As Australia continues to reel in the scorching heat of the sun, hundreds of fish have died in the country's Darling River. And authorities say that more deaths are likely to occur in the drought-stricken country. Locals on Monday saw scores of white dead fish floating on the Darling River near the southeastern Outback town of Menindee.
Weeks before, millions of fish died similarly due to the terrible heat conditions. Scientists said that low water, oxygen levels and toxic algae were the reason for the mass death. Inspectors from the New South Wales Department of Primary Industries in a statement said, "Further fish deaths in the Darling River are anticipated as a significant number of fish have been observed under stress." Australia Melts in Record-breaking Heatwave, Temp Rises 12 Degrees Above Average.
Meanwhile, The Washington Post reported that due to the soaring temperatures, snakes and other reptiles are now entering people's backyards and homes. Climate changes have affected Australia severely in the past years. The country has warmed by over 33 degrees since 1910 and has experienced frequent heat waves, drought conditions and hot temperatures. 4 Truths That Make Us Wonder Whether The Earth Will Survive 50 Years From Now.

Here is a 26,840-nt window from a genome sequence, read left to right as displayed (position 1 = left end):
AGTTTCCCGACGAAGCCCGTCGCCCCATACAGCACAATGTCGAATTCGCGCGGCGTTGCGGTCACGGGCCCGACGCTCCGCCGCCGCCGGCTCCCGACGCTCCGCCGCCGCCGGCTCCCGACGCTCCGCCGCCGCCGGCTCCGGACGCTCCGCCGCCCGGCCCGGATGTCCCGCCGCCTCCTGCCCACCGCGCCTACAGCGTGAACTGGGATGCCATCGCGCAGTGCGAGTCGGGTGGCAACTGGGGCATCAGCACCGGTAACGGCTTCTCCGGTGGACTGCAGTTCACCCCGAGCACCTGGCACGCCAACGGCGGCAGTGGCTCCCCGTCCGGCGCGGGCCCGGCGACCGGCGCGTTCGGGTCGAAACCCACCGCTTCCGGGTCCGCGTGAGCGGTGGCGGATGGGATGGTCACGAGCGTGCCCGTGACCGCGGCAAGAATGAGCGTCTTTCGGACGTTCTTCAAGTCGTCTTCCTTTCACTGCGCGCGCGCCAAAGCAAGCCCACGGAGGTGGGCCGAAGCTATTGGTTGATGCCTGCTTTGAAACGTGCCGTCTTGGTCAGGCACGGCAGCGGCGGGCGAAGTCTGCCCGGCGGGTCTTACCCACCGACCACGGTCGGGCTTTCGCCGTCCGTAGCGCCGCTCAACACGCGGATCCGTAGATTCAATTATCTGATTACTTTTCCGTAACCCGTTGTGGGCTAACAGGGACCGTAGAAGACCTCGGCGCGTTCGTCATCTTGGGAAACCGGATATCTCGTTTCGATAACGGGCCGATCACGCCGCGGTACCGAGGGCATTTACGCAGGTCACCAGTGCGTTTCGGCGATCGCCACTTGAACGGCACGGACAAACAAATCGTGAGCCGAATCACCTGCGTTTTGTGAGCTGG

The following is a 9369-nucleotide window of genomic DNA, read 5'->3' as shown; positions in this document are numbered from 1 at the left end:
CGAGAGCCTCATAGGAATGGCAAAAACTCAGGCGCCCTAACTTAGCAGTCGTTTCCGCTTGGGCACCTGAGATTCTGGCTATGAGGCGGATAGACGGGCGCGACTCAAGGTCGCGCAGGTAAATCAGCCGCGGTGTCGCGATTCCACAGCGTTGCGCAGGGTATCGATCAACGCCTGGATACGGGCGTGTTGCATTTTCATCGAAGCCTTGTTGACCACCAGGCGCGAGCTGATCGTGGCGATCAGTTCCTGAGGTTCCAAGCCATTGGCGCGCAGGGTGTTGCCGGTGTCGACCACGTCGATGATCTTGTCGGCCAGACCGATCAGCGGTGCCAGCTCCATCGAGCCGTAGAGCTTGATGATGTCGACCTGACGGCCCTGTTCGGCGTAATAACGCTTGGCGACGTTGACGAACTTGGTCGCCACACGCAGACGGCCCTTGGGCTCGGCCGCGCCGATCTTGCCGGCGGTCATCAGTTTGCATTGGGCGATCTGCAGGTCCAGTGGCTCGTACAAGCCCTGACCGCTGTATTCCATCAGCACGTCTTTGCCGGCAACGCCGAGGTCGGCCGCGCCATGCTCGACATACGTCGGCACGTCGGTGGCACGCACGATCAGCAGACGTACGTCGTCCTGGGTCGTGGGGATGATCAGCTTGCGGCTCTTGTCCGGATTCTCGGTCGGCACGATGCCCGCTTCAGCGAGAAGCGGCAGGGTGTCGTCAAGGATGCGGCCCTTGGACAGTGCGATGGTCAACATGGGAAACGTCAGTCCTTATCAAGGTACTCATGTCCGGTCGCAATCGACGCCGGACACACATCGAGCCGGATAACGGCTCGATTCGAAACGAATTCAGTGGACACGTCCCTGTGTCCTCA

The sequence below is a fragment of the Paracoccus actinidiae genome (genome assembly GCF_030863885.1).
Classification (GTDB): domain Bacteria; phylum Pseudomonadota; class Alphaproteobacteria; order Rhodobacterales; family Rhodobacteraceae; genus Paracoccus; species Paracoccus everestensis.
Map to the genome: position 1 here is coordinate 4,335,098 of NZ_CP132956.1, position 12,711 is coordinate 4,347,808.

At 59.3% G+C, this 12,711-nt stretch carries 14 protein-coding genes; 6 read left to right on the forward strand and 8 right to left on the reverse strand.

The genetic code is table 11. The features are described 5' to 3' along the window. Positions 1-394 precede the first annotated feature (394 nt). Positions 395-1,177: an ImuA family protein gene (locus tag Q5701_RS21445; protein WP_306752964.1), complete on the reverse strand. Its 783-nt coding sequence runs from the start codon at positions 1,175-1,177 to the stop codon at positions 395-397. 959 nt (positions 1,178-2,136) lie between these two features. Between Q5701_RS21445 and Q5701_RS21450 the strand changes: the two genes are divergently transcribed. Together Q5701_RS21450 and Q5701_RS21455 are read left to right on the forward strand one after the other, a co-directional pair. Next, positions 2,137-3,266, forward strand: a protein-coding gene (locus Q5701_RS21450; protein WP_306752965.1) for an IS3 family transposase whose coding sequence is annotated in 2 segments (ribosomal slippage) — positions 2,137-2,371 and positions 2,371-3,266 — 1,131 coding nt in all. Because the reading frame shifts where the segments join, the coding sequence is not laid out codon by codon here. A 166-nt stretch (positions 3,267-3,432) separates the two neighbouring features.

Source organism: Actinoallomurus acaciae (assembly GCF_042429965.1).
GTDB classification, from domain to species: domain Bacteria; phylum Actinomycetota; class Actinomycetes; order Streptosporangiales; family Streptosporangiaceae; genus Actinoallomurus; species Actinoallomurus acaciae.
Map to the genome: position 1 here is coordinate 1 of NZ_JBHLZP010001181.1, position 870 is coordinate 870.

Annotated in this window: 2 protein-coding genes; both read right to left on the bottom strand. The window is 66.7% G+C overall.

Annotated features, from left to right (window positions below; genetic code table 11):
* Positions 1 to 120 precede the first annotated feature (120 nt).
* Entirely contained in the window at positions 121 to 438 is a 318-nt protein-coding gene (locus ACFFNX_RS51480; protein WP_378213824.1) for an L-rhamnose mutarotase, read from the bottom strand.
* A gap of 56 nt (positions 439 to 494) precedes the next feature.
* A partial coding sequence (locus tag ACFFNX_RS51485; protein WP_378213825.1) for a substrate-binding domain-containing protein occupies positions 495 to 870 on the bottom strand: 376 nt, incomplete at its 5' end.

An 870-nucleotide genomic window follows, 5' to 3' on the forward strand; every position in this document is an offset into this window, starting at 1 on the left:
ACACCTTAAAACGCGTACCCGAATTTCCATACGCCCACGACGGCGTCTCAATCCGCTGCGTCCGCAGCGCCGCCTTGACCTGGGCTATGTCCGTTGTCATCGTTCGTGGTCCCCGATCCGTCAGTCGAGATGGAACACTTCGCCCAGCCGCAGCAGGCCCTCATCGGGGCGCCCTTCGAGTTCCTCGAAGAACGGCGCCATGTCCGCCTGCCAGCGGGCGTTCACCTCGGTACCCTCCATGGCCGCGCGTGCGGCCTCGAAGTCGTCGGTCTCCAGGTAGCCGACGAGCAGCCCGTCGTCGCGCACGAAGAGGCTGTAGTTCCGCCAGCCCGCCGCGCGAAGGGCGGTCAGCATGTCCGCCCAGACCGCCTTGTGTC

Officials said that with no rain forecast and increasing temperatures there is a "high risk of further fish kills over the coming days and week." The Darling River is part of the Murray-Darling River system flowing thousands of kilometres through several states. While the government blames the deaths on drought, experts say it is due to the pollution of the river.
Watch the video here:
New South Wales Regional Water Minister Niall Blair on Tuesday was quoted as saying, "It's not a case of not being able to spend money on something, there just isn't any other alternative that anyone has offered up. The only thing that will really change these conditions at the moment is fresh water coming through the system and there is just no possibility of that at the moment."